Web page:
Read These Five Behaviors Can Create an Innovation Culture at: www.strategy-business.com

“Breakthroughs happen when organizations are set up to support them.

Many companies want to establish a culture of innovation, one that will encourage employees to take risks that lead to breakthrough products. But how exactly to build this type of culture often eludes senior leaders — threatening the success of their innovation initiatives.

Interestingly, it may be that their focus on culture is what’s holding them back. They are thinking about the big picture, instead of instituting the changes that would actually enable that picture to exist. Culture is the net effect of shared behaviors, and therefore adopting innovative behaviors must come first. You change the culture by becoming more innovative — not the other way around.”

Fantastic article by Rob Shelton in strategy+business that can be applied to health IT departments.

Rob’s 5 innovative behaviors are:

1. Build collaboration across your ecosystem.
2. Measure and motivate your intrapreneurs.
3. Emphasize speed and agility.
4. Think like a venture capitalist
5. Balance operational excellence with innovation.

Other than the first point, healthcare rarely emphasizes encouraging an entrepreneur’s mindset. There are many reasons for this, but the idea of taking risks in an industry that deals with patients is typically avoided at all costs. Within the IT departments, however, there is room for innovation that can actually help minimize and reduce risks for caregivers.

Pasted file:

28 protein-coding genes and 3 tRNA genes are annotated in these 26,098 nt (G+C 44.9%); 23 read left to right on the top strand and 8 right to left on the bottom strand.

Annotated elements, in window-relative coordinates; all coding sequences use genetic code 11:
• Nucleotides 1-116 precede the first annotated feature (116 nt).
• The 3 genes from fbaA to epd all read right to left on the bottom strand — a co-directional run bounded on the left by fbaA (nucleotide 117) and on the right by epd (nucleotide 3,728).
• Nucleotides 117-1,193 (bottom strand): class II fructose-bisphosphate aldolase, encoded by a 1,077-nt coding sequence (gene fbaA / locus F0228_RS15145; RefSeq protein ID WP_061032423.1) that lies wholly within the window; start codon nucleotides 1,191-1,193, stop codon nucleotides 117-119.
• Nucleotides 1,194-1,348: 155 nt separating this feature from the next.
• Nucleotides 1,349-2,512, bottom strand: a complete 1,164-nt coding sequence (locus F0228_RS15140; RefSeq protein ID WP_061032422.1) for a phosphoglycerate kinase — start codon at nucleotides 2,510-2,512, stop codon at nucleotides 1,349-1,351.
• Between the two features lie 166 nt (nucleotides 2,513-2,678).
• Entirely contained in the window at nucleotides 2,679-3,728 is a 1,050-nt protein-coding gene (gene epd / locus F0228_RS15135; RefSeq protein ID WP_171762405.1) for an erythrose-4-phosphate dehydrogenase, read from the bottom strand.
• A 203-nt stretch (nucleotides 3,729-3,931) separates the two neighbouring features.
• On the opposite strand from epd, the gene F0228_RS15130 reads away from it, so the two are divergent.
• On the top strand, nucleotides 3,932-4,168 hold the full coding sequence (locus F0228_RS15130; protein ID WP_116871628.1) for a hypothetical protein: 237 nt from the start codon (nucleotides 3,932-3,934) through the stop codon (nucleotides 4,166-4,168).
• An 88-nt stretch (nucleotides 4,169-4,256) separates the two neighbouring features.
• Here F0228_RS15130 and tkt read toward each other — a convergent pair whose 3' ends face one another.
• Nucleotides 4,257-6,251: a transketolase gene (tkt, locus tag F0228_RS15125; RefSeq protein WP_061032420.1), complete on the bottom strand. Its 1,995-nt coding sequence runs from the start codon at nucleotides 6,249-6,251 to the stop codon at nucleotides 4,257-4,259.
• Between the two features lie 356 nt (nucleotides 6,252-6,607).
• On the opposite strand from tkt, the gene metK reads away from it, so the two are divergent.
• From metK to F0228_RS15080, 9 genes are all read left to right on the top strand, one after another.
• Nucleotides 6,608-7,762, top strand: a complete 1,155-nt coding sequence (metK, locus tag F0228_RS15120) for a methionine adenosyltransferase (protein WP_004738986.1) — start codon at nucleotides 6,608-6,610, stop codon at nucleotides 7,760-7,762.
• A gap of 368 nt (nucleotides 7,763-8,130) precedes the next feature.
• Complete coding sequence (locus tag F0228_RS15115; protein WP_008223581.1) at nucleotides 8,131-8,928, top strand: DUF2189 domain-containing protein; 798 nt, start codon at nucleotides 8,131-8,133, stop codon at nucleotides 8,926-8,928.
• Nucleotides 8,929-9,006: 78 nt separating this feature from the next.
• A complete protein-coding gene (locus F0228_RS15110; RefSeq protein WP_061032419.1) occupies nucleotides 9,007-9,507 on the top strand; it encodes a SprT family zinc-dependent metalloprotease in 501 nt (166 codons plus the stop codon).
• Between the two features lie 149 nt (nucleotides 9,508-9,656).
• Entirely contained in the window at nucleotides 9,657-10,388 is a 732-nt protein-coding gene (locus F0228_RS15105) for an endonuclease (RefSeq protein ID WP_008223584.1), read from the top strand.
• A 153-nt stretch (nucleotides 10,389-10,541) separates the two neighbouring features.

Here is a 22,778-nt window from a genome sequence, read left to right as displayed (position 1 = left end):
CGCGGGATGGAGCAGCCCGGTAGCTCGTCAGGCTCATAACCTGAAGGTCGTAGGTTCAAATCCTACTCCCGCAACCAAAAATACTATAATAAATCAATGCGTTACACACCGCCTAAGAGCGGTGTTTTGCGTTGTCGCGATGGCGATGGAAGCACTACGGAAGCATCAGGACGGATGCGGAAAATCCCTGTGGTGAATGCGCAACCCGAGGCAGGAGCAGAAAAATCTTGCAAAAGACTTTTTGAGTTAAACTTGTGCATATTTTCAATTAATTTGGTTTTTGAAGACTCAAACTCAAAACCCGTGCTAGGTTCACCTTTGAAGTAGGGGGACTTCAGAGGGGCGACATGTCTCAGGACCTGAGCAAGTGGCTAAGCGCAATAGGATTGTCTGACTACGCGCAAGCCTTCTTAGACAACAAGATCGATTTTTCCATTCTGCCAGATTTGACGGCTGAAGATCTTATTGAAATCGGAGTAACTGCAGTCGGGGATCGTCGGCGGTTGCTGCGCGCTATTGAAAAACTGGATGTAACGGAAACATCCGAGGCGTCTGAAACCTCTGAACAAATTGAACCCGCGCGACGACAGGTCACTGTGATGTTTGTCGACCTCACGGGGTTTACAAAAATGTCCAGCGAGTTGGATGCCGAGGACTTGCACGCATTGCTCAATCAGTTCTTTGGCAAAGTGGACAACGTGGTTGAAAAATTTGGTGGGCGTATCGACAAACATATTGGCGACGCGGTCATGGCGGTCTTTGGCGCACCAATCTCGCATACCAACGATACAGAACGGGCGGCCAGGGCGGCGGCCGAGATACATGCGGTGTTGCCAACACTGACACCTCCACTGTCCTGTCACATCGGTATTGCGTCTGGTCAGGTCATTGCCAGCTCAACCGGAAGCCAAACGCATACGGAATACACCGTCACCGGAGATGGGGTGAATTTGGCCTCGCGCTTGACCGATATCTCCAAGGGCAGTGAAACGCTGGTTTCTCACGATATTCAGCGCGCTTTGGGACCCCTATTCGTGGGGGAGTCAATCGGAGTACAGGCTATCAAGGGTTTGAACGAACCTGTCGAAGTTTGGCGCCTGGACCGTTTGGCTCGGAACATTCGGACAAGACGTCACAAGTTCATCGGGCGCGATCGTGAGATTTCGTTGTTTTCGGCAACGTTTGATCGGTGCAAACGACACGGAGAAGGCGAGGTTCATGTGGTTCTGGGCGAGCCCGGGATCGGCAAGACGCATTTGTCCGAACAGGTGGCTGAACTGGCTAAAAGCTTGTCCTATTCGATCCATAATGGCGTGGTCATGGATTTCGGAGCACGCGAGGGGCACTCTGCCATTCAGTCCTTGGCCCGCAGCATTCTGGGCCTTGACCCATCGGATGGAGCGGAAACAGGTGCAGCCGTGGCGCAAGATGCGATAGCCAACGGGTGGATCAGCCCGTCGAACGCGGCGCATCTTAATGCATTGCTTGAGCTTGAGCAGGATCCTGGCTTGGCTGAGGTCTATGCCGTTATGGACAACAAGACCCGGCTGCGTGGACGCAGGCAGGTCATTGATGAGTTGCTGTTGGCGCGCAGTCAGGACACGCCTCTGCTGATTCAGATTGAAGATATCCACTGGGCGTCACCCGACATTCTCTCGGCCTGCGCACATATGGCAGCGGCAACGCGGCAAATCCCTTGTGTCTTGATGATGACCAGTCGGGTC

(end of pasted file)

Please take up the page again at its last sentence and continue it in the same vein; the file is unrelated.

Finding ways to leverage the health data being generated within the organization is the foundation from which other innovative ideas can spread. And, we believe, that health care organizations cannot leverage the data within their organization without “owning” that data, which means that can see and use every element of the data and send and receive those elements to other systems in use throughout the organization or outside of the organization.

When the possibilities are limitless, hospitals can and are doing some very innovative things with their health data to improve care and operations.

To succeed in the “on-demand” future of health care, organizations can become innovative when they:

  • Take control of their health data and build a foundation of interoperable data
  • Create a strategic data framework to quickly respond to future demands
  • Utilize modern data standards for data exchange
  • Strive to become an industry leader through innovative partnerships

 

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